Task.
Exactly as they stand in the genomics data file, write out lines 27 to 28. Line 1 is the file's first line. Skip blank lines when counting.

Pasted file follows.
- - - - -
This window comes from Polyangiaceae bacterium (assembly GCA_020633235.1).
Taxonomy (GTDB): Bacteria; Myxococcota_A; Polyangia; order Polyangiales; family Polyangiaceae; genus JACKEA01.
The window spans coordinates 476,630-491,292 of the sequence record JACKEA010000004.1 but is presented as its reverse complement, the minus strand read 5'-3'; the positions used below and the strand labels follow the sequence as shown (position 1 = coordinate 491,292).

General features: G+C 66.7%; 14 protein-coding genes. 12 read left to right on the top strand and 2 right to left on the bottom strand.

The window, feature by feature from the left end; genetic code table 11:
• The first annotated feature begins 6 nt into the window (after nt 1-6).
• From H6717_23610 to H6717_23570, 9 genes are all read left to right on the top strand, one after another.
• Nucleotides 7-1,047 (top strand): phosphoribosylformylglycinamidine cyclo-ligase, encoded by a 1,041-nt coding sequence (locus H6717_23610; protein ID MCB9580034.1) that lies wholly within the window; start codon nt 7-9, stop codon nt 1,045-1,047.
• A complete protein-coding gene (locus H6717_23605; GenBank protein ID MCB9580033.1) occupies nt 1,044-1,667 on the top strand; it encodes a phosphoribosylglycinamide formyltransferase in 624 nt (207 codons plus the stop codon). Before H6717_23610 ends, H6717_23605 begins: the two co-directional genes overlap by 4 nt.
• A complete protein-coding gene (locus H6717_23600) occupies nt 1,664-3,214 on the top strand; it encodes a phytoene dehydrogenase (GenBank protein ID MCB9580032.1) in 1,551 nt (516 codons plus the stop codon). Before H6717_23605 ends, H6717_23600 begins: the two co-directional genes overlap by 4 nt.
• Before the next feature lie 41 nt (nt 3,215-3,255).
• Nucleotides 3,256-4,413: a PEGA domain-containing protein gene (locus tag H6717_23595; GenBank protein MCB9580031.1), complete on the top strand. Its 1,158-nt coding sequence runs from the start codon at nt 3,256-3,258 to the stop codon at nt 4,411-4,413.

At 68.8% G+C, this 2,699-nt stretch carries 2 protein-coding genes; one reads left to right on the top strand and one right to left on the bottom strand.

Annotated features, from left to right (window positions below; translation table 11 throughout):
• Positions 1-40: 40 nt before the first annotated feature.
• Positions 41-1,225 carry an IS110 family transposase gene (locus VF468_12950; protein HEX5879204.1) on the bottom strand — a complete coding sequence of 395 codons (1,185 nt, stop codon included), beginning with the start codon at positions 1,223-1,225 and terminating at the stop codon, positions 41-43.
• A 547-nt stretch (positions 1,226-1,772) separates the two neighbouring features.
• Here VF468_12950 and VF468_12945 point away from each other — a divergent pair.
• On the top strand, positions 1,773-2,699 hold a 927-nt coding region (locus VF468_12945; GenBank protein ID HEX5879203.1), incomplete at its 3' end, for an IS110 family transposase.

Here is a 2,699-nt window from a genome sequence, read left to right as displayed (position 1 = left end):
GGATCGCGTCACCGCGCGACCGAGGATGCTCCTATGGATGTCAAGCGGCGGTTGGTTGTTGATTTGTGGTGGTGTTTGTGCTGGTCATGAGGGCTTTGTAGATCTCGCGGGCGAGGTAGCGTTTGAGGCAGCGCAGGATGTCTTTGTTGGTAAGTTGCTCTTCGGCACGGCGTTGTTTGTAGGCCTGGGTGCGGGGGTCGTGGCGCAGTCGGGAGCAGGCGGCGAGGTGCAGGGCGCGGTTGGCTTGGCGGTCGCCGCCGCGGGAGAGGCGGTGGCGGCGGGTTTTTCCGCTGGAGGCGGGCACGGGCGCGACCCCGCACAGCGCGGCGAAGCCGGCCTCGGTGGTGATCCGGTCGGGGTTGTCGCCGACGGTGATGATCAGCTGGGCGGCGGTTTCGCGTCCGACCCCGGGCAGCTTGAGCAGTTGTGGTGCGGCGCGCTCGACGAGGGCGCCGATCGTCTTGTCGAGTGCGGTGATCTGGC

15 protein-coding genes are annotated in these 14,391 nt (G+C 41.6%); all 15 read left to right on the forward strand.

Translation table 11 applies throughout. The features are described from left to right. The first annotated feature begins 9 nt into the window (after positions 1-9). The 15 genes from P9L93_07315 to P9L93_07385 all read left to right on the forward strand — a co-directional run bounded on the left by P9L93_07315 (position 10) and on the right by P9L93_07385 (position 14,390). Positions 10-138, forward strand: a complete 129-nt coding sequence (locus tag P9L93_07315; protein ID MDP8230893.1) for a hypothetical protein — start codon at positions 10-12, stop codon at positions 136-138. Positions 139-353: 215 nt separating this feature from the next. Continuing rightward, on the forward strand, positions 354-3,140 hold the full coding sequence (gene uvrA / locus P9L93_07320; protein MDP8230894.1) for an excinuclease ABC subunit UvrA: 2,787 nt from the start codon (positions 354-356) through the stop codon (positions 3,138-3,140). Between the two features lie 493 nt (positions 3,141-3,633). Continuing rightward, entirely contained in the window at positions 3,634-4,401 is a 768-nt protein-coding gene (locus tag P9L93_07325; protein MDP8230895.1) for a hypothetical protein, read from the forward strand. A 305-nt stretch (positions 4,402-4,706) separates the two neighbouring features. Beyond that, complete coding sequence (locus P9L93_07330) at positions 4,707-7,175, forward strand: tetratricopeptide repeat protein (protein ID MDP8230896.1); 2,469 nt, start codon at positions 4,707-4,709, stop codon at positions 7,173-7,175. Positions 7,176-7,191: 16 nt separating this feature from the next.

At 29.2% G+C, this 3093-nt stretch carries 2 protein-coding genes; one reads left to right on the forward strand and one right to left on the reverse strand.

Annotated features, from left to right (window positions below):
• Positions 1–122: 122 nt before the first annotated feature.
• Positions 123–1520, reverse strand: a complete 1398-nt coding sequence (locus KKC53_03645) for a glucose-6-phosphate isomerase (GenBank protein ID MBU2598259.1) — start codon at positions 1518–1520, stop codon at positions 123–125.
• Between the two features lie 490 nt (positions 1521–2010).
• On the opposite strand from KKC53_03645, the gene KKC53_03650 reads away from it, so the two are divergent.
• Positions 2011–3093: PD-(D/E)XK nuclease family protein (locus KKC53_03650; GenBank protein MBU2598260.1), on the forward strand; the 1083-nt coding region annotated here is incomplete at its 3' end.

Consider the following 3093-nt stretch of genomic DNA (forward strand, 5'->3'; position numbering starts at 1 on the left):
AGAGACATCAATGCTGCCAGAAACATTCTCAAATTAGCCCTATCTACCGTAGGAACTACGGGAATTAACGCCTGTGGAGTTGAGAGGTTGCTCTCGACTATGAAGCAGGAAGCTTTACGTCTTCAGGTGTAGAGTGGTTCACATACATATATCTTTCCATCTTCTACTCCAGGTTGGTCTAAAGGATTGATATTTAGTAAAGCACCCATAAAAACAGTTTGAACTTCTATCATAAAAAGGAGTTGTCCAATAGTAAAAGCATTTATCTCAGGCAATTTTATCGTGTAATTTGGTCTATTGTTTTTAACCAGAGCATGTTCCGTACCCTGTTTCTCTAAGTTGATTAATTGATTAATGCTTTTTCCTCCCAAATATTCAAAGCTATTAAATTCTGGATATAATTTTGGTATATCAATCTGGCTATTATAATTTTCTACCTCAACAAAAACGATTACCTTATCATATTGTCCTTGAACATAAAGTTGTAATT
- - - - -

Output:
• Positions 123–1520, reverse strand: a complete 1398-nt coding sequence (locus KKC53_03645) for a glucose-6-phosphate isomerase (GenBank protein ID MBU2598259.1) — start codon at positions 1518–1520, stop codon at positions 123–125.
• Between the two features lie 490 nt (positions 1521–2010).